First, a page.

Chapter 2: this chapter contains a discussion of topics related to
market-based valuation, like risks aecting the value of equity index
options
Chapter 3: this chapter mainly documents empirical and anecdotal facts about stocks, stock indices and in particular volatility (e.g.
stochasticity, clustering, smiles)

Part II Theoretical Valuation comprises four chapters:


Chapter 4: this chapter covers arbitrage pricing theory and riskneutral valuation in discrete time (in some detail) and continuous time
(on a higher level) according to the Harrison-Kreps-Pliska paradigm
(cf. [57] and [58])
Chapter 5: the topic of this chapter are the complete market models
of Black-Scholes-Merton (BSM, cf. [8], [81]) and Cox-Ross-Rubinstein
(CRR, cf. [34]) that are generally considered benchmarks for option
valuation
Chapter 6: Fourier-based approaches allow to derive semi-analytical
valuation formulas for European options in market models more complex and realistic than the BSM/CRR models; this chapter introduces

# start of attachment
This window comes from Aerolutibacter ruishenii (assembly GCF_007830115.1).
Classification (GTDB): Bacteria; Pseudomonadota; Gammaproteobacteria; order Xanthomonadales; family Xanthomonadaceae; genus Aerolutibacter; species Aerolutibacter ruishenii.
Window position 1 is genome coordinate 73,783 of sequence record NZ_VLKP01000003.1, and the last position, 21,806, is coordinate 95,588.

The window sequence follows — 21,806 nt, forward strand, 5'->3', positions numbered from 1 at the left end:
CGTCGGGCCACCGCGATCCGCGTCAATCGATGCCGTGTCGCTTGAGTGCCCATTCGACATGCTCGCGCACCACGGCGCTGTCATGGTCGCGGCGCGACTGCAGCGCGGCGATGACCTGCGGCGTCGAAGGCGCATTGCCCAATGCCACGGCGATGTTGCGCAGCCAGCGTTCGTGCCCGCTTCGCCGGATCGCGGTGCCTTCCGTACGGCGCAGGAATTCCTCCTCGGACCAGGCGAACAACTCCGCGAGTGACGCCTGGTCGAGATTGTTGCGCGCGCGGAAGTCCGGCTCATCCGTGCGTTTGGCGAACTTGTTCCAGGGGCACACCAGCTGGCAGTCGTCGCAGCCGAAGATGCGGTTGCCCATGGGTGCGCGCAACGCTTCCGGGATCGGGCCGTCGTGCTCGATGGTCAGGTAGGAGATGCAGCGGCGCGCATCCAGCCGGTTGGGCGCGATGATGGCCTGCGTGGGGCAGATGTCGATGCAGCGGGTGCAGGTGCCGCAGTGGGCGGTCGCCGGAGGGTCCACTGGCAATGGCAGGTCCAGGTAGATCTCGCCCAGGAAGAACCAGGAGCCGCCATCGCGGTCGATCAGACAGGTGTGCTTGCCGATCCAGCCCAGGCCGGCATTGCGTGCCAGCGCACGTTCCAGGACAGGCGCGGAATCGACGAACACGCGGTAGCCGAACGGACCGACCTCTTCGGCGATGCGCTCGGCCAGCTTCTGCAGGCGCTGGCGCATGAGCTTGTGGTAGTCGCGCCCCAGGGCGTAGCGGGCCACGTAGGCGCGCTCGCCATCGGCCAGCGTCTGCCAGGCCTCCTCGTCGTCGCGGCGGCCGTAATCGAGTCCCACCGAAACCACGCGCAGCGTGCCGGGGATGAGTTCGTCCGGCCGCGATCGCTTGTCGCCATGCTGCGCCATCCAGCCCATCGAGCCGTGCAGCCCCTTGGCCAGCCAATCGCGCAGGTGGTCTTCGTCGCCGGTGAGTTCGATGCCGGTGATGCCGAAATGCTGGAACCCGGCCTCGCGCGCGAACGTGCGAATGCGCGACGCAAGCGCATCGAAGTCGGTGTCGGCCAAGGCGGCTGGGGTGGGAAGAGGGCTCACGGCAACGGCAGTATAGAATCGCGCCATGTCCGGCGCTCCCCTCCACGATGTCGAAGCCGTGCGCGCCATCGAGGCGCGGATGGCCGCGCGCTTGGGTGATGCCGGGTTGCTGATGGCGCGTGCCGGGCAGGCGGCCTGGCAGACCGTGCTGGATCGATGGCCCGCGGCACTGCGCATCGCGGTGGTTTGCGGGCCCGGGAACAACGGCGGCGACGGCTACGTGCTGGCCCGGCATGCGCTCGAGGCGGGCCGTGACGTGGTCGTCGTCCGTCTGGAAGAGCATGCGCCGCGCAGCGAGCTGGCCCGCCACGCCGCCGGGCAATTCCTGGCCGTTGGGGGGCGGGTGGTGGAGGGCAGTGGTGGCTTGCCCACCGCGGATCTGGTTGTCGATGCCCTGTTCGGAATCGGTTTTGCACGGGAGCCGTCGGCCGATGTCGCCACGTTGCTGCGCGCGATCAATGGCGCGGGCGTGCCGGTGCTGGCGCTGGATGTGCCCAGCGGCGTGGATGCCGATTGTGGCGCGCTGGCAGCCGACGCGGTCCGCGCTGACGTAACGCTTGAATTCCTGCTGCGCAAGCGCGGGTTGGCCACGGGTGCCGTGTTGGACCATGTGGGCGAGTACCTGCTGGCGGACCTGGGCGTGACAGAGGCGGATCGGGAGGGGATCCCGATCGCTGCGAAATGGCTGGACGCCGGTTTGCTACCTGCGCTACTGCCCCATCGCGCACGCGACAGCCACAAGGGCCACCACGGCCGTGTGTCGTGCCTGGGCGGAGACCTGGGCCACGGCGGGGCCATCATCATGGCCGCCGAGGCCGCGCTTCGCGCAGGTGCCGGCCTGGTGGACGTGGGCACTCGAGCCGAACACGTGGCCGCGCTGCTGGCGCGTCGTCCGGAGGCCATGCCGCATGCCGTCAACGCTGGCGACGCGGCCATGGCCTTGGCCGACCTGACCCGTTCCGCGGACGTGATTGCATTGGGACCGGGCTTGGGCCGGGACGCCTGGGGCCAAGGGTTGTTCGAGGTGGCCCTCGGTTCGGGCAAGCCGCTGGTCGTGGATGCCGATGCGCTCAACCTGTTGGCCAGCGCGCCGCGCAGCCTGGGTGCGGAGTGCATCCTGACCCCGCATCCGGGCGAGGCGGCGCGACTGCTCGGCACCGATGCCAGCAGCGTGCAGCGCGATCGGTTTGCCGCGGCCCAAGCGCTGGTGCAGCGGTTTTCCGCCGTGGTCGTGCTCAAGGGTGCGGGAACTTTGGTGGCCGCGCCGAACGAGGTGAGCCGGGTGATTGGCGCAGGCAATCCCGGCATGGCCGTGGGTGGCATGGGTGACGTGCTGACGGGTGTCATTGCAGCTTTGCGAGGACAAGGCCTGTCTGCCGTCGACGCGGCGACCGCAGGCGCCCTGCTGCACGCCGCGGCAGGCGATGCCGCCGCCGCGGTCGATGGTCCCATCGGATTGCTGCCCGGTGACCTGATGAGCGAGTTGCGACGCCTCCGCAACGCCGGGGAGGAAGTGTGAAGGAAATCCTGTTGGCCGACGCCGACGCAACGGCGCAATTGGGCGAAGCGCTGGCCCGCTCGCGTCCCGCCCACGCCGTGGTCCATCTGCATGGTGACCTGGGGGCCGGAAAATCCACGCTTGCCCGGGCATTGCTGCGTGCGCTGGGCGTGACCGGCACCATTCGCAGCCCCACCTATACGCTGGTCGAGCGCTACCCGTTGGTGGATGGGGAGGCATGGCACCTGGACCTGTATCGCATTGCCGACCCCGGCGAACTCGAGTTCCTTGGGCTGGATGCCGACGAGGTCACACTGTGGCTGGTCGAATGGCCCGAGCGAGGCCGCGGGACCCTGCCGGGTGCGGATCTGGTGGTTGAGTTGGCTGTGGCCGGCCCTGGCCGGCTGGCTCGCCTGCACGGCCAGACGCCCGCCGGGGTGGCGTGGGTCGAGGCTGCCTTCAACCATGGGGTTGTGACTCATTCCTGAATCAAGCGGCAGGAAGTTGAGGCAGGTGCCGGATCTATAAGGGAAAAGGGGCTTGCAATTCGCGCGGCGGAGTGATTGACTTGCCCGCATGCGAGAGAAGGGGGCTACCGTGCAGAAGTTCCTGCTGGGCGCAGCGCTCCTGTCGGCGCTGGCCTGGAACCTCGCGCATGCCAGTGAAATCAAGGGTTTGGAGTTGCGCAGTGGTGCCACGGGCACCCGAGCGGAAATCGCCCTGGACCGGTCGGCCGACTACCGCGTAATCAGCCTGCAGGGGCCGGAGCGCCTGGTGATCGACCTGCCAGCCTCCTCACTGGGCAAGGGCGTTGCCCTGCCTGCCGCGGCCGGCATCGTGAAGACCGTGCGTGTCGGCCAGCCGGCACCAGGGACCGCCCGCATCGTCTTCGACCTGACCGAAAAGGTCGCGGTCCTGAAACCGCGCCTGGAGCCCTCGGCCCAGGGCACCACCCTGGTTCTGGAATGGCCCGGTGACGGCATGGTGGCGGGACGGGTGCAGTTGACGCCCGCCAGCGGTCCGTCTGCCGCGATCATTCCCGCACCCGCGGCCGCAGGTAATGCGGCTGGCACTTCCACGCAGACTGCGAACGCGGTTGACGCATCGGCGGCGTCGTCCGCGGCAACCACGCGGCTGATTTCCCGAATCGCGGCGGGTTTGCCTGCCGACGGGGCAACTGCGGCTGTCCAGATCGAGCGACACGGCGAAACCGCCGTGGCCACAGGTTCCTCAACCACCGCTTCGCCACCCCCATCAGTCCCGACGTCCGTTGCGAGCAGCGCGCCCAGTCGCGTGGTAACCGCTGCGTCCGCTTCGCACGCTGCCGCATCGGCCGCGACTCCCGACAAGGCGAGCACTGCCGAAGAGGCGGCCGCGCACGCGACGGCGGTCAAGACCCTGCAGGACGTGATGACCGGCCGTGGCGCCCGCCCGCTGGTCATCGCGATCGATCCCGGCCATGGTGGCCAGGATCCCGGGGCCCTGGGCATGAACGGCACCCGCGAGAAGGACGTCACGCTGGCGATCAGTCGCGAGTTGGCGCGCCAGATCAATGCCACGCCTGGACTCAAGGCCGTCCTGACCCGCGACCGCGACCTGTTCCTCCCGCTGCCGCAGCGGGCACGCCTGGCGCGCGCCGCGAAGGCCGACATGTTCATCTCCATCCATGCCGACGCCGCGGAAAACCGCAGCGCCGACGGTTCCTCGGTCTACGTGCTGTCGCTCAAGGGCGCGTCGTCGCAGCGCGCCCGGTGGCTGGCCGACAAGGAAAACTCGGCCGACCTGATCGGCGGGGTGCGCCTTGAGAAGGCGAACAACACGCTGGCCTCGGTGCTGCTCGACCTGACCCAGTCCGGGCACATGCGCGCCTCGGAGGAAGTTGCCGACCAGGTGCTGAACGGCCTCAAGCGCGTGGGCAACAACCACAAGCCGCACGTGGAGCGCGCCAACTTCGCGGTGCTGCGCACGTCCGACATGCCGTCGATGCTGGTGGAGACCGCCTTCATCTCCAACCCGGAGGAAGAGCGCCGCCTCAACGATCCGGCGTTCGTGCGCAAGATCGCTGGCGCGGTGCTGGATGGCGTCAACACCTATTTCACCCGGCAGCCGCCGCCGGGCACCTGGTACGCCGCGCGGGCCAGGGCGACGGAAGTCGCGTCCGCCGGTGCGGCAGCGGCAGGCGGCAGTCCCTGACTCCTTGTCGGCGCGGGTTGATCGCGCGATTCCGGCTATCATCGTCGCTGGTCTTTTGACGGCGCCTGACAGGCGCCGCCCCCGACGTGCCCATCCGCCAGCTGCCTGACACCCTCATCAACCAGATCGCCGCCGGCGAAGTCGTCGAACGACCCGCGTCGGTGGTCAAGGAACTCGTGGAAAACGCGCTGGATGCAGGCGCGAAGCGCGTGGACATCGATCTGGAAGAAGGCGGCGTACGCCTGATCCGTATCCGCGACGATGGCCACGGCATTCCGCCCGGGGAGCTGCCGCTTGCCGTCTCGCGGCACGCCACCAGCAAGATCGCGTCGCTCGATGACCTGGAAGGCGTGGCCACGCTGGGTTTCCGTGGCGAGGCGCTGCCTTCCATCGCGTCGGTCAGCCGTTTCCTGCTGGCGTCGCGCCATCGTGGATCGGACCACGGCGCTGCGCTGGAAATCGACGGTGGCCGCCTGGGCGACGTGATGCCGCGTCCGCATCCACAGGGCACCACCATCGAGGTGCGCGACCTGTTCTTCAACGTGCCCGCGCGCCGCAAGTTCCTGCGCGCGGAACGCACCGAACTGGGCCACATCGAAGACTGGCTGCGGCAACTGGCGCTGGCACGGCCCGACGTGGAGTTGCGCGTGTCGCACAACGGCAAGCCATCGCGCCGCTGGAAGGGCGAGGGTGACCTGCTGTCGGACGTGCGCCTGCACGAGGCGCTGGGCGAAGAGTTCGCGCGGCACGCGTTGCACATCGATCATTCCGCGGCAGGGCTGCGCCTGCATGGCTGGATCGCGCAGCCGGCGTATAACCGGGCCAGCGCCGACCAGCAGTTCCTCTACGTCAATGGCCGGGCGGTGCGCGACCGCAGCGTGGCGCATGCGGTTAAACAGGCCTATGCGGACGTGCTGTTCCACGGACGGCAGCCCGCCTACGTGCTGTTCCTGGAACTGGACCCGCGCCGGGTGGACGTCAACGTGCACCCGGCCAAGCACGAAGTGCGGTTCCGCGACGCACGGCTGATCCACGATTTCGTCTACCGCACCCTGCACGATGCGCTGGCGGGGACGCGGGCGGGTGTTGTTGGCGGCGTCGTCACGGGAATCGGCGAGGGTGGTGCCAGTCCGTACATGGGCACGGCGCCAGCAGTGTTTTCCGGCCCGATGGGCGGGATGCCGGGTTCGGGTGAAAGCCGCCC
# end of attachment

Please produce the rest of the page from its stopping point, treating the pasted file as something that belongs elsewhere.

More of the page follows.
the two main approaches of Carr-Madan (cf. [18])and Lewis (cf. [73])

1.2. STRUCTURE OF THE BOOK

19

Chapter 7: the valuation of American options is more involved than


the one of European options; this chapter analyzes the respective problem and introduces algorithms for their valution via binomial trees and
Monte Carlo simulation; at the center stands the Least-Squares Monte
Carlo algorithm of Longsta-Schwartz (cf. [76])

Finally, Part III Market-Based Valuation has seven chapters:


Chapter 8: before going into details, this chapter illustrates the whole
process of a market-based valuation eort in the simple, but nevertheless still useful, setting of Mertons jump diusion model (cf. [80])
Chapter 9: this chapter introduces the general market model used
henceforth, which is from Bakshi-Cao-Chen (cf. [4]) and which accounts
for stochastic volatility, jumps and stochastic short rates
Chapter 10: Monte Carlo simulation is generally the method of choice
for the valuation of exotic/complex index options and derivatives; this